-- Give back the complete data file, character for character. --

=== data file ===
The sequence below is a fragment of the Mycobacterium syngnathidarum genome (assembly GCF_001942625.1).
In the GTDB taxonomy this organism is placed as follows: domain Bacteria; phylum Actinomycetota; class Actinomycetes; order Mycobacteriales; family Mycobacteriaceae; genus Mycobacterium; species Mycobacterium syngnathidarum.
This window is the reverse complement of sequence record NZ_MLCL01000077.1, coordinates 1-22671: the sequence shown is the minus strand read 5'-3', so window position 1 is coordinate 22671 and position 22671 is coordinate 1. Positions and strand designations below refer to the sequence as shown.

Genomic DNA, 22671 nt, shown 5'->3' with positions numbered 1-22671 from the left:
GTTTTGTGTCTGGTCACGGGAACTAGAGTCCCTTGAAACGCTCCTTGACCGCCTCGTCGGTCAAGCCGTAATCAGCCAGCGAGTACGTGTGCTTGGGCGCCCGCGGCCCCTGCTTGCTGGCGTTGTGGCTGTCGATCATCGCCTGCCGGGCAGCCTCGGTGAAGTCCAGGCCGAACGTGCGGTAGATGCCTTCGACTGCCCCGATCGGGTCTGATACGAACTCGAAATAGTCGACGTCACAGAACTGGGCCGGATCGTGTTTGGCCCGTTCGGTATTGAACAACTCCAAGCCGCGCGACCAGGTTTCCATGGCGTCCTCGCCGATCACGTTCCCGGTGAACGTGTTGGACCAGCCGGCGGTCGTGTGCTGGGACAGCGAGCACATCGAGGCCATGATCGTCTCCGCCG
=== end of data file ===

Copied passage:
The sequence below is a fragment of the Mycobacterium syngnathidarum genome (assembly GCF_001942625.1).
In the GTDB taxonomy this organism is placed as follows: domain Bacteria; phylum Actinomycetota; class Actinomycetes; order Mycobacteriales; family Mycobacteriaceae; genus Mycobacterium; species Mycobacterium syngnathidarum.
This window is the reverse complement of sequence record NZ_MLCL01000077.1, coordinates 1-22671: the sequence shown is the minus strand read 5'-3', so window position 1 is coordinate 22671 and position 22671 is coordinate 1. Positions and strand designations below refer to the sequence as shown.

Genomic DNA, 22671 nt, shown 5'->3' with positions numbered 1-22671 from the left:
GTTTTGTGTCTGGTCACGGGAACTAGAGTCCCTTGAAACGCTCCTTGACCGCCTCGTCGGTCAAGCCGTAATCAGCCAGCGAGTACGTGTGCTTGGGCGCCCGCGGCCCCTGCTTGCTGGCGTTGTGGCTGTCGATCATCGCCTGCCGGGCAGCCTCGGTGAAGTCCAGGCCGAACGTGCGGTAGATGCCTTCGACTGCCCCGATCGGGTCTGATACGAACTCGAAATAGTCGACGTCACAGAACTGGGCCGGATCGTGTTTGGCCCGTTCGGTATTGAACAACTCCAAGCCGCGCGACCAGGTTTCCATGGCGTCCTCGCCGATCACGTTCCCGGTGAACGTGTTGGACCAGCCGGCGGTCGTGTGCTGGGACAGCGAGCACATCGAGGCCATGATCGTCTCCGCCG